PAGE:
SAN DIEGO—In the next 50 years, humans will have to produce as much food as we have over the entire history of civilization. The planet’s ever-expanding population demands it. Yet productive farmland is scarce, and other resources such as water and fertilizer (which is made from fossil fuels) become more constrained by the day.

Such is the dilemma of the world’s agronomists, as described this weekend at the annual meeting of the American Association for the Advancement of Science. Fortunately, clever scientists are not without solutions. Jonathan Lynch of Pennsylvania State University argued that our present circumstances demand what amounts to a “second Green Revolution.” The first, he said, occurred in the 1960s. The widespread use of fertilizer in the developed world actually reduced the yields of crops such as corn—the extra nutrients made the plants grow so tall that they would simply fall over. The solution involved the development of dwarf varieties of corn and rice that could (quite literally) stand up to added fertilization.

What we need now, he says, is a system that expands yields in poor soil without the use of fertilizer, which is still prohibitively expensive in much of the world. The need is dire: every year Africa loses 95 percent of its potential corn yield to infertile soil, and more than seven million children under five die from hunger.

The primary constraint on many soils, he said, is low phosphorus content. The phosphorous that does exist is concentrated in the top layers of soil. He described a program in the highlands of Latin America that was able to extract more of the phosphorus from the soil by breeding varieties of the common bean—a critical food source for over one billion people—that have root structures that spread out horizontally beneath the soil. The new roots capture more of the phosphorous. They also have the added benefit of protecting the soil against erosion in the mountainous regions where beans are grown. He is currently extending his research to corn, which has the converse problem: it needs deep roots to capture nitrogen, which sinks deep beneath the surface.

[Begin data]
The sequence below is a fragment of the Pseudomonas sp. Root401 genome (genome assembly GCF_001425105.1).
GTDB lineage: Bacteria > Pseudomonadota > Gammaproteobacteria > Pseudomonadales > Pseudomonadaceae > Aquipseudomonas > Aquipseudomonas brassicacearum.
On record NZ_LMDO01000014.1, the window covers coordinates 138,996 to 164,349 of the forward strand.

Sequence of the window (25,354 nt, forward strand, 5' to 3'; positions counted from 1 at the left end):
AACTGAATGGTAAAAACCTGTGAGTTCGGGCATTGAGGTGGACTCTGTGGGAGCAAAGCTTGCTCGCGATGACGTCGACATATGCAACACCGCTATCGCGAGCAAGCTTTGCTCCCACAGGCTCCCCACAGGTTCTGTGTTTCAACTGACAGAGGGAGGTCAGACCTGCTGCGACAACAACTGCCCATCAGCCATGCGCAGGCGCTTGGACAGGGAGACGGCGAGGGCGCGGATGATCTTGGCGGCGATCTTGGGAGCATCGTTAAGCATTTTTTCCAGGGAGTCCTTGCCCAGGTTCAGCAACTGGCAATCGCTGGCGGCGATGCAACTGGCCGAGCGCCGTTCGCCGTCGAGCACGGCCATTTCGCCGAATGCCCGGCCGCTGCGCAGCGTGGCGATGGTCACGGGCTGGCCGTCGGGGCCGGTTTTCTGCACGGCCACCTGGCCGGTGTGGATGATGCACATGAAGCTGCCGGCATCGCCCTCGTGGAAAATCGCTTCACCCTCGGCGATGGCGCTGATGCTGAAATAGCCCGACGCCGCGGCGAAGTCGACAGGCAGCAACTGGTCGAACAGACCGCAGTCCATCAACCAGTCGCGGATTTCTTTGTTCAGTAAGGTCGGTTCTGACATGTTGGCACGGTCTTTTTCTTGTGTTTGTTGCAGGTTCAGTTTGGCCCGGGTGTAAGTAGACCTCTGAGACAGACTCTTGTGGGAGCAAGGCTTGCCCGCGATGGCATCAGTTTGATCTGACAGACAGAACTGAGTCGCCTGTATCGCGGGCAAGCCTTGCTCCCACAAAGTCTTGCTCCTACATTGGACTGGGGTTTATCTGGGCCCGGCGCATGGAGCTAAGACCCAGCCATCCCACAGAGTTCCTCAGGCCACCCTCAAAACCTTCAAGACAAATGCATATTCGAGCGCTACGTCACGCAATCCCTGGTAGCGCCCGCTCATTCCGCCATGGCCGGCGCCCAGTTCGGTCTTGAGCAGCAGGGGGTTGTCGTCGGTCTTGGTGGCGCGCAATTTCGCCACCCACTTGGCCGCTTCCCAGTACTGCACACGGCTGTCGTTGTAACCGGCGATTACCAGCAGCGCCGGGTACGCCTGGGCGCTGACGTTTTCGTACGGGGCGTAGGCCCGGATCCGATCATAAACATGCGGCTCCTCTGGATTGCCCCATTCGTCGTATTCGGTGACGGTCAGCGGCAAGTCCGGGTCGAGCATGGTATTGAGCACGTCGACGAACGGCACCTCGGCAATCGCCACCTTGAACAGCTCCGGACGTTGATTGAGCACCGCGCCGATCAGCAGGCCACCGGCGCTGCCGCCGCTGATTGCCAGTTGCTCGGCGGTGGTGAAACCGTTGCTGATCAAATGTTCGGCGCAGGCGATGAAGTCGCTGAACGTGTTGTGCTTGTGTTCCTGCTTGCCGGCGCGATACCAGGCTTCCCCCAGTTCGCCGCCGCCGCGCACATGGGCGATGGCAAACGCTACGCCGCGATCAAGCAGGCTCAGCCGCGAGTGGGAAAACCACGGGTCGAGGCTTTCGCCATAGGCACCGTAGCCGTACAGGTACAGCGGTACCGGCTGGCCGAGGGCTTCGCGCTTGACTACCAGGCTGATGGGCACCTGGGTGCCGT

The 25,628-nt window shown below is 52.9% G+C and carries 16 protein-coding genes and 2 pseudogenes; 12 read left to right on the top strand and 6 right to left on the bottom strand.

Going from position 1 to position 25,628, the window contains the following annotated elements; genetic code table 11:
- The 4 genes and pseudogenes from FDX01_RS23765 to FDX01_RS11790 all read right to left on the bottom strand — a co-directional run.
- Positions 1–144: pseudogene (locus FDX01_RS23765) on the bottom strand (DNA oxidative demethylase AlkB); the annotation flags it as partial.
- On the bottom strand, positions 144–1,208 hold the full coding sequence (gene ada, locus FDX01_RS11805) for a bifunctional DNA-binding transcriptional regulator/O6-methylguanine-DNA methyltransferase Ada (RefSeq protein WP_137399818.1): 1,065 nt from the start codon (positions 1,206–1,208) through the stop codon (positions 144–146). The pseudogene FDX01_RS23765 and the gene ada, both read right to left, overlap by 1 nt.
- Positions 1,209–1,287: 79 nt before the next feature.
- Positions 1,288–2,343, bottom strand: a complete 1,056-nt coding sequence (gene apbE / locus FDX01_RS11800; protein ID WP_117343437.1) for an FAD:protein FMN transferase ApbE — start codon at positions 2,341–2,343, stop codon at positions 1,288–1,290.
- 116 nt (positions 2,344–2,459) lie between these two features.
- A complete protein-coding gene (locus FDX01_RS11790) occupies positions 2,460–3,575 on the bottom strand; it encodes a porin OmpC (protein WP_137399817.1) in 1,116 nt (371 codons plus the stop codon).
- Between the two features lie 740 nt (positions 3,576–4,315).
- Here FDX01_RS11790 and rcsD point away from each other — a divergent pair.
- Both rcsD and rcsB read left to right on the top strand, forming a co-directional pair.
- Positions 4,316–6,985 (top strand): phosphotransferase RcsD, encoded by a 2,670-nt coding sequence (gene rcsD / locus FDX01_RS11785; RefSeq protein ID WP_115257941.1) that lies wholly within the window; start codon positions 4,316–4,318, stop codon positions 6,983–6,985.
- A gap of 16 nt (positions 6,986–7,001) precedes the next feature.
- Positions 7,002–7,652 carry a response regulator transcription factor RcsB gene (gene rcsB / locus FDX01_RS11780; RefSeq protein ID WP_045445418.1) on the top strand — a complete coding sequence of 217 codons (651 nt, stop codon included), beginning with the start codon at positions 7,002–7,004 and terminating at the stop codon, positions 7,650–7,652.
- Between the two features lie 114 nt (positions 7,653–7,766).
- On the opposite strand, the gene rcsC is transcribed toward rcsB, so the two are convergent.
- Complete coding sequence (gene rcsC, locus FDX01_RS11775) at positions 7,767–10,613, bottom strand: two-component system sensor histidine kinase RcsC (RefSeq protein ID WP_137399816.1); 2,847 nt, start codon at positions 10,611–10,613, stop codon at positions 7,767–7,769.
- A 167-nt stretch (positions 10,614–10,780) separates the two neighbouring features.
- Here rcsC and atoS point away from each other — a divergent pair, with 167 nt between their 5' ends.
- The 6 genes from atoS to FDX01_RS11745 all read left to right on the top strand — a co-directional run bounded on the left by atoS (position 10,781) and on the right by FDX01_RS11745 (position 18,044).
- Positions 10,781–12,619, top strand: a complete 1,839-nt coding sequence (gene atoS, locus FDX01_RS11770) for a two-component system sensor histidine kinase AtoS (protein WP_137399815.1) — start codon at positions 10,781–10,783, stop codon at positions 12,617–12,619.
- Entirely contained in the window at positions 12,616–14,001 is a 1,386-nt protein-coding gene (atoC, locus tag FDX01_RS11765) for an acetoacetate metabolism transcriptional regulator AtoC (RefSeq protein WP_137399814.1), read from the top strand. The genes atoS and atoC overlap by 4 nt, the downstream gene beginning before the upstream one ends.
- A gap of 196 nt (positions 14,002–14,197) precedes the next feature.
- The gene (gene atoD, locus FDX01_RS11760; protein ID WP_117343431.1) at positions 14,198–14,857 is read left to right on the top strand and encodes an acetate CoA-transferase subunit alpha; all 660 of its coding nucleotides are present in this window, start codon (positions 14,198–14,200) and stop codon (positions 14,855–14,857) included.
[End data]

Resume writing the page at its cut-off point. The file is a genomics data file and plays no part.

In addition, Robert Fraley, the chief technology officer of Monsanto, told me in a private conversation about the power of genetic engineering to help build yields in corn and soybeans. He said that this is the first year that people will have access to the full genomic sequence of corn and soy, a development that he said was like turning on a light when you’re trying to find your keys in a dark room. “Breeding has been based on characteristics, not genes,” he said, “but modern plant breeding looks more like CSI.” Whereas biotech crops have in the past been used to create insecticide-tolerant crops, the next generation of biotech will attempt to increase yield directly. “We’re looking at a whole series of genes that can affect yields,” he said, “genes that can tweak the efficiency of photosynthesis, or that can be used for increased drought and temperature resistance.”

He said that for corn, he expects a doubling of yield from 2000 levels in the next 20 years. Ten percent of improvements will come from agronomic improvements such as GPS-equipped tractors that can plant seeds in finely optimized locations. Thirty to forty percent will come from breeding gains. The remaining half will come from biotech. And all these gains and yield can happen while reducing inputs such as water and fertilizer and pesticides by a third. “The way that agriculture is poised, it’s like computers were in the 1960s,” he said. “Now you’ve got fundamental breakthroughs in genome sequencing to add to the breeding. On the biotech end you’ve got the modes and actions of specific genes. And then you can integrate it together to plant the right seeds on the right fields at the right plant density at the right time.”